A quick Internet search revealed this very helpful page: http://meyerweb.com/eric/thoughts/2010/02/12/fixed-monospace-sizing/

It turns out that monospace sizing is a common problem, and even worse, how they’re sized is browser dependent. The hack is to define the tt, pre, and code elements in your CSS as follows:

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pre, tt, code {
    font-family: monospace, sans-serif;
    font-size: 1em;
}

It seems wrong to have monospace and then sans-serif, but including sans-serif (or any other font-family category besides monospace) causes browsers to respect the following font-size declaration. Without it, the browser assumes that the 1em sizing is relative to the default monospace font size (which is too large and unchangable) rather than relative to the size of the rest of the content on the page.

Anyway, it works. For now.

Update: Actually, it doesn't work. Firefox, Safari and Chrome on a Mac let you choose the monospace font size, and tweak it until it matches the body text size. When this hack is applied, the monospace fonts become the same size as the body font, which is typically too large.

sun, 17-apr-2011, 09:52
Piper, Jenson, City of Refuge

City of Refuge, Piper, Jenson

In late August 2005, Hurricane Katrina struck New Orleans, destroying the levees designed to protect the city, flooding 80% of it, and killing 1,464 people. City of Refuge, written by the author of Why New Orleans Matters and a resident of the city, is a fictional retelling of the disaster and it’s aftermath. It’s an emotional story, well written, and does a good job of making New Orleans and the devastation of Katrina real. Read next to Dave Egger’s Zeitoun, it’s hard to imagine how the maintenance of the levees, emergency response, and relief efforts could have been worse. Thankfully, book mostly stays clear from making political arguments or assigning blame, focusing mainly on how two different families cope with the destruction of the city they lived in.

I enjoyed it—learning more about the disaster and the rhythms and flavor of the city itself—but I wouldn’t recommend it except for readers interested in another perspective on Katrina.

tags: books  Jenson  Piper  review 
sun, 10-apr-2011, 09:05

Caslon, Cimarron

Caslon on a Kohler Cimarron

A month ago, we noticed that our pump was coming on when we weren’t using any water. We immediately suspected the toilet because there was no evidence of water anywhere (on the floor, leaking under the house, etc.), but when we shut off the water supply to the toilet before going to bed, the tank was still full of water in the morning. The gaskets in our kitchen faucet were starting to fail, and it was occasionally leaking down the stem of the faucet, so we replaced the cartridge hoping this would solve our water problem. The faucet works a lot better, but we were still losing water.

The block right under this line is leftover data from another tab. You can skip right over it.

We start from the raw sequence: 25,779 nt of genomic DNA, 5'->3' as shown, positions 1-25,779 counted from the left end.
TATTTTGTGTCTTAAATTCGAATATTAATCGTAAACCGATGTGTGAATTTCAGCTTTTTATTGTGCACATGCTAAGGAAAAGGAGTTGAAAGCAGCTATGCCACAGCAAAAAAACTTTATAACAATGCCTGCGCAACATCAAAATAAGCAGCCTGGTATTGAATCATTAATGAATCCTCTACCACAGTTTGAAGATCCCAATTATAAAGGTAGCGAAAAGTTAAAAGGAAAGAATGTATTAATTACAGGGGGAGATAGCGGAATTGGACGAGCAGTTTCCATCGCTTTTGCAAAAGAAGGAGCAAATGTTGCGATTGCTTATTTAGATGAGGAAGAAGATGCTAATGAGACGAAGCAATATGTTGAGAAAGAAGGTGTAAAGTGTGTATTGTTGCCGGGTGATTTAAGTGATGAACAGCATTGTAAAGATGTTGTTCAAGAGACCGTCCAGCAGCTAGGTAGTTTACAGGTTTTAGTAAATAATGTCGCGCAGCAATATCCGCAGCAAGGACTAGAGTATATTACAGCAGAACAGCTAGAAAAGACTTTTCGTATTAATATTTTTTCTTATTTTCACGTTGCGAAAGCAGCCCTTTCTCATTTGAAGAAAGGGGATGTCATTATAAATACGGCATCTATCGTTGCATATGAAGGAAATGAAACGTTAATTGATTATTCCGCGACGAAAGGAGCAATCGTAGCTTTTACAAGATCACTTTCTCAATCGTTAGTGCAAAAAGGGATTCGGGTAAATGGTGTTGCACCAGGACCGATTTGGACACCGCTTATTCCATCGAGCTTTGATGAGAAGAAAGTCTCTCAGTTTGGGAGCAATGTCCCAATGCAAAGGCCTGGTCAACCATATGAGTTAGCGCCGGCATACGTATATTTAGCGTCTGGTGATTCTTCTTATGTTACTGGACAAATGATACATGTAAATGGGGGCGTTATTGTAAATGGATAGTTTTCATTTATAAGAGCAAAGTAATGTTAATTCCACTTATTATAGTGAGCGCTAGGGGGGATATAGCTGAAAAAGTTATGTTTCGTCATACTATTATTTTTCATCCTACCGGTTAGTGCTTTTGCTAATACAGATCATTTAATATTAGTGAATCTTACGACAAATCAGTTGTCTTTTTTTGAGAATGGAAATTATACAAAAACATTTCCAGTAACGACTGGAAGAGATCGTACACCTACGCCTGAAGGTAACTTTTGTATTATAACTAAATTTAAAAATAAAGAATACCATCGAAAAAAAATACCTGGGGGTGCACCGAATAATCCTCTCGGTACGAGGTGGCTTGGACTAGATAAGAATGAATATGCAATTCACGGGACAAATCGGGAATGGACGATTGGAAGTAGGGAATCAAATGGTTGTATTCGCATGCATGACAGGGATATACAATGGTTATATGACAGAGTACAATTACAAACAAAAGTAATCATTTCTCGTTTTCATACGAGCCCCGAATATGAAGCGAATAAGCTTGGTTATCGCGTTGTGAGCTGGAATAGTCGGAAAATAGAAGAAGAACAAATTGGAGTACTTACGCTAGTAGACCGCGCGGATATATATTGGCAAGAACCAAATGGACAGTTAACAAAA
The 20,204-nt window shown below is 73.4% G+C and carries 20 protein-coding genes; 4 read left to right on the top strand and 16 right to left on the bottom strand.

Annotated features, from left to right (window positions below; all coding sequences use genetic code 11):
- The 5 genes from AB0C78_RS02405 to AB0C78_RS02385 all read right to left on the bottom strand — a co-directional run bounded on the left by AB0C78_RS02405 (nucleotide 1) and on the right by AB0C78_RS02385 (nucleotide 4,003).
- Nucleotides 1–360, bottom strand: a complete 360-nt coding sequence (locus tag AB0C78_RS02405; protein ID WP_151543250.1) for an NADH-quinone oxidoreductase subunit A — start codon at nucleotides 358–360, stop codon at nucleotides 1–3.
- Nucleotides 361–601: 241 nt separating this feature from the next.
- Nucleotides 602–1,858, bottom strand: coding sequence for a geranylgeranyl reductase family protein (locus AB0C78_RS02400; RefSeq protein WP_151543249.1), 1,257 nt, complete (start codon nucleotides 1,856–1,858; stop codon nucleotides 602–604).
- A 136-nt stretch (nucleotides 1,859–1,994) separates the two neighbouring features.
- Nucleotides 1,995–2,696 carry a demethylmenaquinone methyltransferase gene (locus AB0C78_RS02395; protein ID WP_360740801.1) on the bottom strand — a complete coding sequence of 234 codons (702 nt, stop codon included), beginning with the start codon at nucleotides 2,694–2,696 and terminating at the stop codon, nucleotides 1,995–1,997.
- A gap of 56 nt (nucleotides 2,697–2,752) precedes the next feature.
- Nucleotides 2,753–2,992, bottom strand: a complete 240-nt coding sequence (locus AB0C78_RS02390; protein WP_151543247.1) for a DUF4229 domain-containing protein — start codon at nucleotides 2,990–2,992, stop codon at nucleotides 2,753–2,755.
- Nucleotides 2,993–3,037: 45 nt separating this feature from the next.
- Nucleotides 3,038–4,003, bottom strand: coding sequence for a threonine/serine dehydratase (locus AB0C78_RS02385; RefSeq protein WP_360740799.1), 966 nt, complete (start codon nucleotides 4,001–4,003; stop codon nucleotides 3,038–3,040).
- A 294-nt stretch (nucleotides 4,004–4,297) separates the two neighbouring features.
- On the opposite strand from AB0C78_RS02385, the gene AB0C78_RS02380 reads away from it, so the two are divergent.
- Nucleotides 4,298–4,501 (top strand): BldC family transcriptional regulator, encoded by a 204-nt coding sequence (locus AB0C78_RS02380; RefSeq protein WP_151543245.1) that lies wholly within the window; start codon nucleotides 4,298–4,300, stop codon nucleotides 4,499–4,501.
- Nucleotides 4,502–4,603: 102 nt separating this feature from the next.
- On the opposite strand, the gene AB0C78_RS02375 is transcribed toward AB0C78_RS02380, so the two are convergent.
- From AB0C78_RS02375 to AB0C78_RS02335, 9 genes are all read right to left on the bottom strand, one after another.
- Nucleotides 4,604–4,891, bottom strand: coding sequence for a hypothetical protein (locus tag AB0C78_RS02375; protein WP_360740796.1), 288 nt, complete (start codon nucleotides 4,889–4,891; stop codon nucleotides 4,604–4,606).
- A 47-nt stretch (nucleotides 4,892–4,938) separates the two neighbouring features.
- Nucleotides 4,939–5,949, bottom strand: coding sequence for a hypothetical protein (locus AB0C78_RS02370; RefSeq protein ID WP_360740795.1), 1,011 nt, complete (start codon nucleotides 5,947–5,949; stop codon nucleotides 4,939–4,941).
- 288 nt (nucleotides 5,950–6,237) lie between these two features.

We tried turning off the pump at night to confirm we really were losing water, and when we got up in the morning, we had no pressure. The combination of turning off the pump and the toilet supply resulted in no loss in pressure, so the leak was somewhere in the toilet after all. It wasn’t the flapper valve (or the tank would be empty in the morning), and we didn’t see any drips or leaks, so the supply must have been leaking into the top tank somewhere under the water and draining into the bowl where we didn’t notice it.

The obvious fix for this is to replace the stuff in the tank. But the toilet didn’t really work very well anyway, and used the full 1.6 gallons per flush. Andrea installed a dual flush kit that was supposed to use less water for liquid waste, but it didn’t work: the lower “number one” button didn’t release enough water into the bowl for it to actually flush. 1.6 gallons of water doesn’t sound like much, but we’re currently paying 10 cents a gallon for water, so we’re spending more than a dollar a day just to flush the toilet. We have an outhouse, but because we’re so close to Goldstream Creek, it can’t be in the ground and needs to be pumped out whenever it gets full. So our best option was to replace the leaking toilet with something that won’t leak, and uses less than the standard 1.6 gallons of water per flush.

The two current strategies to lowering water consumption in a toilet are to make the top tank smaller so less water is used for every flush, or to implement a dual flush setup where a small amount of water is used for liquids and the full volume flushes solids. Consumer Reports doesn’t give the dual flush models very high ratings, mostly because the bowl isn’t rinsed as well when so little water is used. As a result, we decided to get a toilet that uses a smaller top tank (1.28 gallons per flush). The highest rated model by Consumer Reports is an American Standard one-piece “Cadet 3,” but the local plumbing place and the box stores didn’t have that model in stock. Getting one shipped to Alaska would have taken more than two months. The next place models were the two-piece version of the Cadet 3 and the Kohler Cimarron. Consumer Reports gave the Cimarron slightly higher marks overall, with better bowl cleaning but worse solid waste elimination ratings. While we were in the store, we went to the web site for the company that rates toilets for solid waste elimination (www.map-testing.com) and consulted the latest ratings (from April 4th (!)). The Cimarron was better rated for this statistic (1,000 vs. 800), so that’s what we got.

Installation went smoothly. Thus far, we’re satisfied. What is surprising about the toilet is how fast it flushes. It empties the top tank into the bowl in less than a second, and the bowl empties almost immediately after that. It seems that the strategy is to dump almost all of the top tank water into the bowl as quickly as possible to eliminate waste, and use the small amount remaining to wash down the bowl. So far so good! We’re saving more than three cents each time we flush, and hopefully we will have many fewer double (and more…) flush events.

tags: Caslon  toilet  water